To merge the files first you need to download and install the free Photoshop script Dr Brown’s Services from . Select the images in Bridge and click Tools > Dr Brown’s Services > Dr Brown’s Stack-a-Matic. This will bring up the Stack-a-Matic dialogue. In this window we need to select Create Stack and Maximum from the drop down list, we do not need to select Align Images as all the images should be aligned due to the fact they were shot from a tripod.

And that is that, Photoshop will do the heavy lifting for you so you can go and make a cup of tea while the image is being created, this will take quite a while if you have used 30 second exposures due to the number of frames to merge together.

For those of you who do not have Photoshop there are a few free programs around cabable of doing a similar job, my favourite is Startralis.exe found at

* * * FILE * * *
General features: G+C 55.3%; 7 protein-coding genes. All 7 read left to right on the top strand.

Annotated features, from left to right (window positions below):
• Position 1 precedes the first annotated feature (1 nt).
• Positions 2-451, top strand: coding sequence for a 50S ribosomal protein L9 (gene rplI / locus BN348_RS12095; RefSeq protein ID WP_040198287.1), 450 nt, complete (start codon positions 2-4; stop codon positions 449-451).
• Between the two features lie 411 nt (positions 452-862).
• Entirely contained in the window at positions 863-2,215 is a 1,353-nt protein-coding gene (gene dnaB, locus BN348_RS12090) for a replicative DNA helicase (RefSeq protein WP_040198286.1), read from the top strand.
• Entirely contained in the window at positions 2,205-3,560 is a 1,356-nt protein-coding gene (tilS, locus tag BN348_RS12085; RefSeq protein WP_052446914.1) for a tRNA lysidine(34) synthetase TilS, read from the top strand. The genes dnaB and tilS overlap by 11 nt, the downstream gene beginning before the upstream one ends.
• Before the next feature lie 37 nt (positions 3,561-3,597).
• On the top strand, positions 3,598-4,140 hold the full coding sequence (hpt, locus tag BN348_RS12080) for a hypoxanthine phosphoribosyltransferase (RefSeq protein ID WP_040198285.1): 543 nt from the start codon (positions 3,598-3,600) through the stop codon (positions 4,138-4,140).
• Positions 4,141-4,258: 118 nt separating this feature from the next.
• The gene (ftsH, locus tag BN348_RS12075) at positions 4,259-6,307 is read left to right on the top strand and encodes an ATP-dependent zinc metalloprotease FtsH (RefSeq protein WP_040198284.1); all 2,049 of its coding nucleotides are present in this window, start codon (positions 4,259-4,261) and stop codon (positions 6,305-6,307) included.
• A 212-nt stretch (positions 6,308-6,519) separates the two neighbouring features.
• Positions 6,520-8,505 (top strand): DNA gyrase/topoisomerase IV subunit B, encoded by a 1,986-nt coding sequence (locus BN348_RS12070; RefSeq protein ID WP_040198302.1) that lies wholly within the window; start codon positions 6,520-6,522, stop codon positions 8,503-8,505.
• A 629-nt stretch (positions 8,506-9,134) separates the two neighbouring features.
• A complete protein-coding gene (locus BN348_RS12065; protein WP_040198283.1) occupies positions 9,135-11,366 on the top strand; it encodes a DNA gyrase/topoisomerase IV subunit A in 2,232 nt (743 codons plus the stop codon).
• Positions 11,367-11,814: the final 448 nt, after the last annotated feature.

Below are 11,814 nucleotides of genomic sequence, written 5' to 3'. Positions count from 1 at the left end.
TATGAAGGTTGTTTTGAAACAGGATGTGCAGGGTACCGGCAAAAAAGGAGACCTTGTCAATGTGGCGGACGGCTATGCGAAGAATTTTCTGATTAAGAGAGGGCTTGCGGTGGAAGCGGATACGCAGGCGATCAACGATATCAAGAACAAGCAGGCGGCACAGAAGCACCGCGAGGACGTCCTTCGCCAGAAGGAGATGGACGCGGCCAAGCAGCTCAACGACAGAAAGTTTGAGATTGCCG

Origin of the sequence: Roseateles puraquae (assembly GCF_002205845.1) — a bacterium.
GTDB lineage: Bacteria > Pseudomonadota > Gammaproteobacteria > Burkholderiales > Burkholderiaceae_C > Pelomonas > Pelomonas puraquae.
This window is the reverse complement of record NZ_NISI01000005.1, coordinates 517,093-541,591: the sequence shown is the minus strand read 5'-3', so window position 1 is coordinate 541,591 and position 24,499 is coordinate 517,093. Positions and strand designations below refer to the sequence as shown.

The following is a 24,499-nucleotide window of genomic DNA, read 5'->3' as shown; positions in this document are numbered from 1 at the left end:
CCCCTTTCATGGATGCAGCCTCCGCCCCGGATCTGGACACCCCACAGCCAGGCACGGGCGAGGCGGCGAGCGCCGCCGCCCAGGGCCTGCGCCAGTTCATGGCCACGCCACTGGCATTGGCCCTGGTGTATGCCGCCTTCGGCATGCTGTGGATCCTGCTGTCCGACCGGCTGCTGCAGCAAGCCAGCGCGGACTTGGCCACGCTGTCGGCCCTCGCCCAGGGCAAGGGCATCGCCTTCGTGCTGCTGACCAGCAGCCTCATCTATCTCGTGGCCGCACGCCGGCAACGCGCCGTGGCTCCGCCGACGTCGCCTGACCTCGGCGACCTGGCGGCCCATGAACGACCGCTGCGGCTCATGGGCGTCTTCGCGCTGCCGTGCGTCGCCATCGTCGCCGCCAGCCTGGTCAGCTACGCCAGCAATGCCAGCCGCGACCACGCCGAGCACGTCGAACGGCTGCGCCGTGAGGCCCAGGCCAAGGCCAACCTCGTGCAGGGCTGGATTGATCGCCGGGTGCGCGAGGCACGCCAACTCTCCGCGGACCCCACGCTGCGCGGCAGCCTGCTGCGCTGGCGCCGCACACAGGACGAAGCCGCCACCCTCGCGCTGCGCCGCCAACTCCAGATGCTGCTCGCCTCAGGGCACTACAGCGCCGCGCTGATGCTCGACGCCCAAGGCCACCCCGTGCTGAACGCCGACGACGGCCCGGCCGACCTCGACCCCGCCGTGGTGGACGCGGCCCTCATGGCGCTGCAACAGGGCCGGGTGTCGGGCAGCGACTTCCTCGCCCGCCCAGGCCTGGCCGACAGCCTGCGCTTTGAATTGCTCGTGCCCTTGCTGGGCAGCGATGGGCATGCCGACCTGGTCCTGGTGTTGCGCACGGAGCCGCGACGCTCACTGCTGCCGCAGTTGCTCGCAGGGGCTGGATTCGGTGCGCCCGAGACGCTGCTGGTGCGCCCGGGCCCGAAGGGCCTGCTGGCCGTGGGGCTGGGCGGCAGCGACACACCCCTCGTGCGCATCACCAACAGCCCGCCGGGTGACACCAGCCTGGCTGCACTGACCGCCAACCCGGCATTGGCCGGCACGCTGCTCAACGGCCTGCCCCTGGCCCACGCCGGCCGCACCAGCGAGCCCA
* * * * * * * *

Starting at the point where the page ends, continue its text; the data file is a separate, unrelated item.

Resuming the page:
Thursday, 8 May 2008

Nikon 24mm PC-E lens

Well I have been lucky enough to get my hands on one of the first 24mm PC-E lenses in the country and boy am I pleased. It is another amazing lens, the folk at Nikon have really been pulling out the stops recently with the D3, the 14-24 and 24-70 zooms and now the 24mm PC-E. What does PC-E mean well from the post on nomenclature here you will remember that the PC stands for perspective control where we can adjust the effects of perspective in an image by shifting the lens in relation to the sensor. With this new PC lens we can not only shift the lens (up and down/left and right) like on earlier PC lenses we can also swing the lens to adjust where the plane of focus lies. This is similar to the 85mm PC lens but in a much more usable length for landscape photographers. Now the E part of the name refers to the Electromagnetic Diaphragm. This clever bit of electronics allows the lens to close down the aperture automatically once the lens has been shifted. In older lenses you had to manually closed down the lens and work in full manual mode as the lens is literally broken in two pieces when you sift. The entire lens is on one side of the tilt shit mechanism than the camera body not allowing for any electronic or mechanical connection. Very good for slow folk like me who always forgot to shut down on the 28mm PC lens.